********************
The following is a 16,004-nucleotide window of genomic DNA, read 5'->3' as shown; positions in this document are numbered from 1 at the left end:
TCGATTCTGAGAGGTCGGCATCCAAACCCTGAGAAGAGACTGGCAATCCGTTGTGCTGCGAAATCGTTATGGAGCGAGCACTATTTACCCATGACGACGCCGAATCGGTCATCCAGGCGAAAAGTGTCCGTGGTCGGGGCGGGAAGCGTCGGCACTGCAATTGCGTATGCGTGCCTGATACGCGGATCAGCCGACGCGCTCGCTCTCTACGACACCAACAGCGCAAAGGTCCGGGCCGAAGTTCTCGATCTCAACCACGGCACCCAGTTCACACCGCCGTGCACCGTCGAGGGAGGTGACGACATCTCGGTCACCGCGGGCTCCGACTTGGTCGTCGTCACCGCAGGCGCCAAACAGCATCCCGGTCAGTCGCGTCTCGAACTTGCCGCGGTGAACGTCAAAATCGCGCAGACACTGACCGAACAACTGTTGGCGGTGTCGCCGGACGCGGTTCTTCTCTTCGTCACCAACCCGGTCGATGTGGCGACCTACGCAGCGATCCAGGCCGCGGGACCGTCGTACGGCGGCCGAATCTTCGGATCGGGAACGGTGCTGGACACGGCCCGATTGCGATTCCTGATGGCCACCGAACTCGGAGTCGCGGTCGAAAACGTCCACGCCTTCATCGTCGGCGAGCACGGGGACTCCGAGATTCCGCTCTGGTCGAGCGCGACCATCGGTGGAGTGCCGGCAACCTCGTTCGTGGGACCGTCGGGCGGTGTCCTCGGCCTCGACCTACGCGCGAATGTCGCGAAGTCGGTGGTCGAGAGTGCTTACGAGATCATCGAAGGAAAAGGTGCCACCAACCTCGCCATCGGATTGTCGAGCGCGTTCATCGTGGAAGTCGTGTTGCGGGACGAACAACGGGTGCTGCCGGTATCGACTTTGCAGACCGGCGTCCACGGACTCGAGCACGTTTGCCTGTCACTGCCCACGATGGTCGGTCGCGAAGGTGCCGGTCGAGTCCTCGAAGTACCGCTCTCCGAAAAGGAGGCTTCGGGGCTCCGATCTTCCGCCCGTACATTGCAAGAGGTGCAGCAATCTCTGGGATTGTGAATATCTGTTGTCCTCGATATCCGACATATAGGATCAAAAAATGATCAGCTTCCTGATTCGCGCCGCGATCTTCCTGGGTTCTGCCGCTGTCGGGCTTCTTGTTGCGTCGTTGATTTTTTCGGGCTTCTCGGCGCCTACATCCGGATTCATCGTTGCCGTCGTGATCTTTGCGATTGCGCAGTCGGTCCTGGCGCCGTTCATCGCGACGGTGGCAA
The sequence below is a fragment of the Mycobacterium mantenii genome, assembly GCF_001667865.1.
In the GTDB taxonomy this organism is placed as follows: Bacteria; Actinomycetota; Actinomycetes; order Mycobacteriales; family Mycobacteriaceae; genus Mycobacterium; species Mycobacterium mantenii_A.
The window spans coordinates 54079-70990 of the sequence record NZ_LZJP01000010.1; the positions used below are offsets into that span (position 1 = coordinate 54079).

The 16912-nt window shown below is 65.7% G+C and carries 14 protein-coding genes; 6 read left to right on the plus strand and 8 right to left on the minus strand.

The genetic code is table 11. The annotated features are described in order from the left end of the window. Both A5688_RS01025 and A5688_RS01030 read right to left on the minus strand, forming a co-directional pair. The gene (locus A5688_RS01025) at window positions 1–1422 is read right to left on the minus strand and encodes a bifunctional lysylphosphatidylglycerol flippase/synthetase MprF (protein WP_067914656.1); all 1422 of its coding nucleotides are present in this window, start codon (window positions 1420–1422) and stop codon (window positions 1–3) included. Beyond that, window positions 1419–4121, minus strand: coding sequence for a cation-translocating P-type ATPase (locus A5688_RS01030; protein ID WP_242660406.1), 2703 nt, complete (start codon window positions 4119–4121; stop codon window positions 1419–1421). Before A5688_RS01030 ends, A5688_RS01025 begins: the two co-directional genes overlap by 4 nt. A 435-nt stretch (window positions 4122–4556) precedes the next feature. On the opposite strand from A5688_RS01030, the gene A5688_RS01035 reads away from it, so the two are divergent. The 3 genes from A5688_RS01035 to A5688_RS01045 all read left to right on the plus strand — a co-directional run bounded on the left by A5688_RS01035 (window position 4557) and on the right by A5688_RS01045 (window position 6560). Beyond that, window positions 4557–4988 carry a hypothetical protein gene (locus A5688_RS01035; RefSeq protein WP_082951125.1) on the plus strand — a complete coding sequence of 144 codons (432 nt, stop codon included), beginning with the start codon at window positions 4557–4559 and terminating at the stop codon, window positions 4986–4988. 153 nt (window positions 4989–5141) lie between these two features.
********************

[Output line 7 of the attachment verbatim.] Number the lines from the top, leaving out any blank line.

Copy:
The genetic code is table 11. The annotated features are described in order from the left end of the window. Both A5688_RS01025 and A5688_RS01030 read right to left on the minus strand, forming a co-directional pair. The gene (locus A5688_RS01025) at window positions 1–1422 is read right to left on the minus strand and encodes a bifunctional lysylphosphatidylglycerol flippase/synthetase MprF (protein WP_067914656.1); all 1422 of its coding nucleotides are present in this window, start codon (window positions 1420–1422) and stop codon (window positions 1–3) included. Beyond that, window positions 1419–4121, minus strand: coding sequence for a cation-translocating P-type ATPase (locus A5688_RS01030; protein ID WP_242660406.1), 2703 nt, complete (start codon window positions 4119–4121; stop codon window positions 1419–1421). Before A5688_RS01030 ends, A5688_RS01025 begins: the two co-directional genes overlap by 4 nt. A 435-nt stretch (window positions 4122–4556) precedes the next feature. On the opposite strand from A5688_RS01030, the gene A5688_RS01035 reads away from it, so the two are divergent. The 3 genes from A5688_RS01035 to A5688_RS01045 all read left to right on the plus strand — a co-directional run bounded on the left by A5688_RS01035 (window position 4557) and on the right by A5688_RS01045 (window position 6560). Beyond that, window positions 4557–4988 carry a hypothetical protein gene (locus A5688_RS01035; RefSeq protein WP_082951125.1) on the plus strand — a complete coding sequence of 144 codons (432 nt, stop codon included), beginning with the start codon at window positions 4557–4559 and terminating at the stop codon, window positions 4986–4988. 153 nt (window positions 4989–5141) lie between these two features.